In 1999, when he was new to wingsuits, Corliss did a jump off a peak in South Africa. A slight error in body positioning when deploying his parachute caused him to slam into a ledge behind a waterfall, then plunge down into the water. He was rescued, but the mishap cost him a fractured back, sacrum, tailbone, ribs, sternum and a knee. A doctor said to him, “I bet you’re never going to do that again.” An emotional Corliss replied, “Dude, there’s only two things that will prevent me from BASE jumping. Quadriplegia or death.”

That type of single-mindedness, as Higgins’ book shows, can be costly to the jumpers in their personal relationships. Connery, for example, works as a stuntman out of England. His job and his wingsuit flights would keep him away from his wife and children for months at a time.

Then there’s that whole risking-your-life thing.

“If you make a mistake, this sport is unforgiving,” Higgins said. “If you make a small mistake, you can die. But these guys, they’ve all reckoned with that.”

He added that Corliss, Connery and the others are “people who have a need to do this.” Once they experience the sensations of flight, they can’t get enough.

Higgins said he never felt in danger while doing his reporting for the book, though he did visit some perilous places. In China, where Corliss did his famous Tianmen Mountain jump, there was a platform built at the edge of a 1,000-foot cliff. It was the exit point for the jumpers.

“Scores of members of the Chinese media were on this platform at the same time,” along with Higgins, he said. “Its construction did not inspire great confidence. When the wingsuit pilots would jump off, everyone would rush forward, so all the weight was on one edge. It occurred to me that if it fell, we were all going to die.”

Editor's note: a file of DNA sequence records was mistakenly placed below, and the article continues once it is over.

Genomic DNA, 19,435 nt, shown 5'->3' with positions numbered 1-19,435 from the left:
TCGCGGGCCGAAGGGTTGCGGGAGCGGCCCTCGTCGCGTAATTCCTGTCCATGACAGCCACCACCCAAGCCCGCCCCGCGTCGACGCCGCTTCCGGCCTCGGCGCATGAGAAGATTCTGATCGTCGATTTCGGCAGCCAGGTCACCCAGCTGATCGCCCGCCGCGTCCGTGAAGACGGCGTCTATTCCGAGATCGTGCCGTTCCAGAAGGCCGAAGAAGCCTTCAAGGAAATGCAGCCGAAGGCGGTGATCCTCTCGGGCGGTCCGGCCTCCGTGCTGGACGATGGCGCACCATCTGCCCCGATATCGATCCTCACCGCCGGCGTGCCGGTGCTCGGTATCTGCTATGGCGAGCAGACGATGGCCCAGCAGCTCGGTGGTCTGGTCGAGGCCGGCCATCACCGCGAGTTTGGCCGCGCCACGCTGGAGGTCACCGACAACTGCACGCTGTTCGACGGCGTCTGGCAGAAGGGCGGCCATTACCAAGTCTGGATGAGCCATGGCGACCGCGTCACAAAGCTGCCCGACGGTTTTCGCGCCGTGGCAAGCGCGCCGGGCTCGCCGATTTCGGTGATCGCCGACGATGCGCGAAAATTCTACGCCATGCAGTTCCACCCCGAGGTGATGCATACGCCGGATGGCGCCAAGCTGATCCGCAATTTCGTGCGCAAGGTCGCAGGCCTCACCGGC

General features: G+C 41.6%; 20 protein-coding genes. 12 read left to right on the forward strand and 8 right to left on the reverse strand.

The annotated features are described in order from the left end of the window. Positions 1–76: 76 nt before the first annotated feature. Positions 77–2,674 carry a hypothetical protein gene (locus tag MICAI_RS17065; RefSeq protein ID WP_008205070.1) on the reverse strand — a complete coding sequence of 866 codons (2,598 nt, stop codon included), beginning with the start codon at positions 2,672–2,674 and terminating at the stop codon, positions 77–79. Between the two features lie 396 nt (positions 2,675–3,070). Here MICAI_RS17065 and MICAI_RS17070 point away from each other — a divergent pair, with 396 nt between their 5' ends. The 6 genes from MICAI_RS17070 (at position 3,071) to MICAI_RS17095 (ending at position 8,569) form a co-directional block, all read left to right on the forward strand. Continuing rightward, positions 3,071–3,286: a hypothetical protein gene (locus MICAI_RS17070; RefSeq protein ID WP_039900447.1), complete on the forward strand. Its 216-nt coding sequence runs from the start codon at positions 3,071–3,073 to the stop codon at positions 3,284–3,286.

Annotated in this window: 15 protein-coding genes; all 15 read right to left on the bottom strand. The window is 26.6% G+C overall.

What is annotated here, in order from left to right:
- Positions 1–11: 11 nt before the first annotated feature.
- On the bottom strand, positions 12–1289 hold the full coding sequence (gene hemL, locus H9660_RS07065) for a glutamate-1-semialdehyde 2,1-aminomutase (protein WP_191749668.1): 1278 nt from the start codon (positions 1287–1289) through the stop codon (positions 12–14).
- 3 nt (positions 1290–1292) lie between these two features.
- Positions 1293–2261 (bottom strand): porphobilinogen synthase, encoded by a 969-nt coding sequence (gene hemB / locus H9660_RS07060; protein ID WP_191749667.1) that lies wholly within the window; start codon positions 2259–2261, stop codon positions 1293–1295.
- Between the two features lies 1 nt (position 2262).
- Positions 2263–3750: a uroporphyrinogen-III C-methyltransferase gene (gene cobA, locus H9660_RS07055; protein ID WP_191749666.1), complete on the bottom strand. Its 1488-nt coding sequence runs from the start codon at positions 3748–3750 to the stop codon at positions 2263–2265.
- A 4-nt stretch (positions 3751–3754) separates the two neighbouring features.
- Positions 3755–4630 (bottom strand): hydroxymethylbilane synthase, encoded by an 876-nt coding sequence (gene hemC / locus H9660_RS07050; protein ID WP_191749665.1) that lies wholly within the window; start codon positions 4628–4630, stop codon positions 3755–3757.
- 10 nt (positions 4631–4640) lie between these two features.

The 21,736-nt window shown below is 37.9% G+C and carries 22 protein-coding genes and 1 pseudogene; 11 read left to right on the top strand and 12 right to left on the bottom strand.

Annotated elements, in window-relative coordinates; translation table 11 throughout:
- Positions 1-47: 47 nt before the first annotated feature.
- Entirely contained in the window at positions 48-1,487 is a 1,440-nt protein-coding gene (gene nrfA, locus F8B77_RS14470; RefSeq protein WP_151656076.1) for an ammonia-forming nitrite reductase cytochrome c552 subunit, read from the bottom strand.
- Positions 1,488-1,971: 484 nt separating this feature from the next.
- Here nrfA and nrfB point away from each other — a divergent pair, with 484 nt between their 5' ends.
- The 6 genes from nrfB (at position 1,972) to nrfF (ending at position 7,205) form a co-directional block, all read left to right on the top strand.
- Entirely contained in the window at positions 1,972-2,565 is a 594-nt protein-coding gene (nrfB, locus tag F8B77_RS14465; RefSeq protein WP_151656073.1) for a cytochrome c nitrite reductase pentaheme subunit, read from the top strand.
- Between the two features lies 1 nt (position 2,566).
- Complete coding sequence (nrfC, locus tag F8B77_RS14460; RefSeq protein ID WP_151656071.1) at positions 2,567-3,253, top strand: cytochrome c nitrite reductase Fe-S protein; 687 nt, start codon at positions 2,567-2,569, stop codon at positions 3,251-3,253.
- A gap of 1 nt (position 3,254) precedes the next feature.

Higgins said he was never pushed by any of the jumpers to do anything dangerous himself.

“In fact, the guys I was dealing with take great care with safety,” he said. “And that’s why they are still alive.”

At one point, a BASE jumper was trying to establish a business in Utah where he would take novices on tandem jumps, in which the more experienced jumper would be able to manipulate the controls of the beginner, as skydivers often do.

“I talked to some of the guys I was embedded with and they said, “Absolutely, don’t do that. Do NOT do that. It’s dangerous.’ So I felt like, these guys were looking out for me,” Higgins said.

“It’s tempting to think that they’re crazy, but they’re very thorough in their preparation. They’re not just winging it.”

Higgins said there was a journalist who asked Corliss if he had a death wish.

“And Jeb said, ‘If I had a death wish, I would be dead. It would be really easy to die, doing what I do. The fact that I’m alive shows that I have a really strong will to survive.”

“Bird Dream” does not shy away from the subject of fatalities, including the death of Dwain Weston, a BASE jumping legend and friend of Corliss who died after slamming into a bridge in Colorado during a jumping event that Corliss was part of. Weston’s last words to Corliss before they both exited the airplane for their jumps was, “Just remember, whatever happens, happens.”

The man who wanted to do the tandem jumps off a cliff in Utah has since died in an accident, as did a veteran cameraman who has worked with Corliss for many years.

“Usually when someone dies, it’s attributed to human error,” Higgins said. “It’s very rarely an equipment malfunction. They’ve miscalculated, they’ve misjudged, they’ve done something that they shouldn’t have done. These guys don’t respect people who make mistakes; they respect people who are good.

“And it’s incredible to think of, but some of them never even get hurt. They don’t even so much as twist their ankle, they are so precise. That really owes a lot to their preparation and mindset. They know their capabilities, and they’ve thought about the parameters of ‘How can we do this safely?’ And they don’t push outside of that zone.”